Firing back at the DEA

Reuters

Anti-narcotics police chemists conduct a test to verify the purity of cocaine packages at the Hernan Acosta air base in Tegucigalpa September 4, 2013.

Article Highlights

  • Sen. Patrick Leahy continues to second-guess DEA even after months of investigation by various authorities.

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  • It is bad enough that four Honduran villagers died in the firefight that night.

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  • 87% of cocaine entering the US first passes through honduras.

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Why is Sen. Patrick J. Leahy threatening to kill vital U.S. anti-narcotics support in a key smuggling corridor when his home state of Vermont is awash in illegal drugs? He must have a heck of a reason, right? You be the judge.

Despite months of investigation by various authorities, Mr. Leahy, a Democrat, continues to second-guess the Drug Enforcement Administration’s (DEA) eyewitness accounts of a firefight that took place on a river in the middle of the Honduran jungle in the dead of night. Honduran police, backed by DEA agents, risked their lives to intercept bundles of cocaine headed for American street corners.

The incident took place near Ahuas, a remote village on the east coast of Honduras — ground zero in an explosion of cocaine bound for the U.S. market. In the early-morning hours of May 11, 2012, U.S. authorities detected a suspicious aircraft bound for a clandestine airstrip. With DEA support, a Honduran team was deployed by U.S.-supplied helicopters to meet the smugglers, whose movements were being tracked by a U.S. surveillance plane.

By the time the authorities had arrived, 450 kilograms — nearly half a ton — of cocaine were transferred into a canoe on the Patuca River, apparently headed downstream to a waiting boat in the ocean for transshipment north. When the Honduran authorities and DEA team landed, the drug traffickers cut loose the unmanned canoe with the illicit cargo aboard to prevent its seizure. Two Hondurans and one DEA agent were able to retrieve and board the drifting craft, but its outboard motor stalled.

It was at this moment that a DEA surveillance video clearly shows another craft divert from its course across the river and head directly for the stalled boat loaded with cocaine. (Such craft transporting local residents in the cool of the night are not uncommon on the river.)

Judging from the videotape taken from overhead, the man steering the second boat was deliberately trying to retrieve the drifting craft and its valuable cargo. In the darkness, however, he evidently was unable to see the three law enforcement officials onboard until the last second. The video clearly shows the powered craft ramming into the drifting boat. An exchange of gunfire commenced, as evidenced by a series of muzzle flashes from both boats. Four people on the powered craft were killed and others were injured before the boat pulled away into the night.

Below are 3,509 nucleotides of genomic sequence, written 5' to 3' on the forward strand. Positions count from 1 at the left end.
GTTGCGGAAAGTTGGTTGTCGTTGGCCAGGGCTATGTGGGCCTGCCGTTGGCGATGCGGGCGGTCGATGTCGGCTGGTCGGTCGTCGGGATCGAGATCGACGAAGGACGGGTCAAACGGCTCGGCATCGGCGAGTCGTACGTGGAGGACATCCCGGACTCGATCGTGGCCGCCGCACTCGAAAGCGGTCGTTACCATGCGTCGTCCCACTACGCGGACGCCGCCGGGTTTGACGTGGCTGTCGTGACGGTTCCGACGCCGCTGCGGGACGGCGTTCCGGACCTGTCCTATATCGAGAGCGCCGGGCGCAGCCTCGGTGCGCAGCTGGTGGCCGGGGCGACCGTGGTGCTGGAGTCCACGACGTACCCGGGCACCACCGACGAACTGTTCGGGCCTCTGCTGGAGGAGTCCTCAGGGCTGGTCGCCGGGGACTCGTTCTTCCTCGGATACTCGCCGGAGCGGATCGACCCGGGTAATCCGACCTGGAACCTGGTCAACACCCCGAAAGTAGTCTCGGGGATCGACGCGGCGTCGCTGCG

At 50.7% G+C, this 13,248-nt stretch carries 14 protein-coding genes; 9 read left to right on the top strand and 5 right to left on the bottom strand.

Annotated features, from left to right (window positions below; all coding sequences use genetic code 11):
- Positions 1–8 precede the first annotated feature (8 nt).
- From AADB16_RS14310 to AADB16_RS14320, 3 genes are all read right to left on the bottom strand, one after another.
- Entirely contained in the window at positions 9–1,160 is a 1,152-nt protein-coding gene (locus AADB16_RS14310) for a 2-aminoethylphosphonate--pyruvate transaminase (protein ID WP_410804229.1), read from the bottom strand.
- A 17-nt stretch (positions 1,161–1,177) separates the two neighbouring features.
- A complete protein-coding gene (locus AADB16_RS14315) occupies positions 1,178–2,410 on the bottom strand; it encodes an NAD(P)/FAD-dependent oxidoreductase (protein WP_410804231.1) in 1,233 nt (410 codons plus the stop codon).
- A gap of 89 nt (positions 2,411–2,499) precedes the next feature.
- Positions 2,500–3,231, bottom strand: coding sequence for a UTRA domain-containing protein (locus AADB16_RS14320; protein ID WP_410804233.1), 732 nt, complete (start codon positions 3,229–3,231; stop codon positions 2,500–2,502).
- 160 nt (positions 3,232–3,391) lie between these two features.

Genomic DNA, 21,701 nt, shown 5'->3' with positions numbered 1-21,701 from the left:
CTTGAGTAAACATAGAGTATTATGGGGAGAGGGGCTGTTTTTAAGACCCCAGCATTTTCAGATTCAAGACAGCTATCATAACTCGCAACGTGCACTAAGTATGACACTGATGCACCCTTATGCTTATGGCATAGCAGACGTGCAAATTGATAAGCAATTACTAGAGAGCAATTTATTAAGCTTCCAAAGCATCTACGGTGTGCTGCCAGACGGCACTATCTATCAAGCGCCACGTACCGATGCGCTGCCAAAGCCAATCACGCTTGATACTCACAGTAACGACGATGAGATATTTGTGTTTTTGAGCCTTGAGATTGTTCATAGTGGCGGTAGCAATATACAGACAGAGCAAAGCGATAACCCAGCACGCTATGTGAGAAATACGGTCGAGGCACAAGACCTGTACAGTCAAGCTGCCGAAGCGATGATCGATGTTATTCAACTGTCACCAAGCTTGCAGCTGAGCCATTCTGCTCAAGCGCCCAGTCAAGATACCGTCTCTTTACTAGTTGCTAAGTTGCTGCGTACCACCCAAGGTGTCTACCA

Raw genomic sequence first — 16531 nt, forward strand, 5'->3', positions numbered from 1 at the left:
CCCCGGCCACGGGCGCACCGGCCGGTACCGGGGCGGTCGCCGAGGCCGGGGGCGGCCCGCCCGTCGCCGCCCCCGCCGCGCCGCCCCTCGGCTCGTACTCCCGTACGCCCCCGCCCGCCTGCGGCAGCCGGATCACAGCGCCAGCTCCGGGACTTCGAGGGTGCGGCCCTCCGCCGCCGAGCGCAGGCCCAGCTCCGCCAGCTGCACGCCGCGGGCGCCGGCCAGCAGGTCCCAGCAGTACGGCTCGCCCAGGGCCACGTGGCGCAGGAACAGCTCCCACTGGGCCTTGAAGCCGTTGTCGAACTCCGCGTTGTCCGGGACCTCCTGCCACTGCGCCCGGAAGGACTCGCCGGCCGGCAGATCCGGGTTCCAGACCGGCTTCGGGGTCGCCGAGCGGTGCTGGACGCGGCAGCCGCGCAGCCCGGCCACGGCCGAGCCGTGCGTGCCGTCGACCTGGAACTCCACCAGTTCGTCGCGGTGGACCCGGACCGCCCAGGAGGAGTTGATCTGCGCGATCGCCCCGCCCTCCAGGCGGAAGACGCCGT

Owing to the fatalities, the incident has generated much controversy, fueled by the testimony of survivors that their boat never approached the cocaine-laden boat and that agents fired at them without cause. Mr. Leahy apparently gives more credence to these accounts, although they are flatly contradicted by the video, which has been shown to congressional staff.

Rather than recognizing the culpability of the drug traffickers, who exploit impoverished local populations by recruiting them to either participate in or hide their operations, Mr. Leahy seems determined to find fault with U.S. and Honduran law enforcement officers who risk their lives on such missions.

Mr. Leahy wrote the DEA administrator saying that the agency’s written version of the Ahuas incident contained “factual assertions [that] are highly questionable” and “materially inconsistent” — in other words, that the agency is lying to Congress. He also said that unless “appropriate remedial action” is taken, he “would be reluctant to support further DEA involvement in such operations financed by the Department of State in Honduras or elsewhere in Central America.”

It is bad enough that four Honduran villagers died in the firefight that night. If Mr. Leahy were then to make good on his threat to cut off anti-drug aid to weak governments that are struggling to fend off bloody narcotics gangs, millions of people in Central America and closer to home would pay an even heavier price. Moreover, because of the deployment of U.S. military assets elsewhere, the DEA remains basically the last line of defense for promoting U.S. security interests in the Western Hemisphere.

It is doubly ironic that Mr. Leahy is threatening to undermine the DEA’s mission when a recently released report from the Substance Abuse and Mental Health Services Administration finds that Vermont has the highest rate of illicit-drug use in the country. A Vermont Department of Health official told the media, “We’re addressing it on all fronts.” Apparently, Mr. Leahy didn’t get the memo.

The only good news from the Ahuas incident is that evidence collected from that shipment will be used in U.S. federal court as material evidence in the prosecution of the smuggling ring. Given that 87 percent of the cocaine entering the United States first passes through Honduras, Mr. Leahy should be praising courageous U.S. agents and their allies who stand between Vermonters and deadly drugs, not questioning and threatening their mission.

Roger F. Noriega, former assistant secretary of state in the George W. Bush administration, is a visiting fellow at the American Enterprise Institute.

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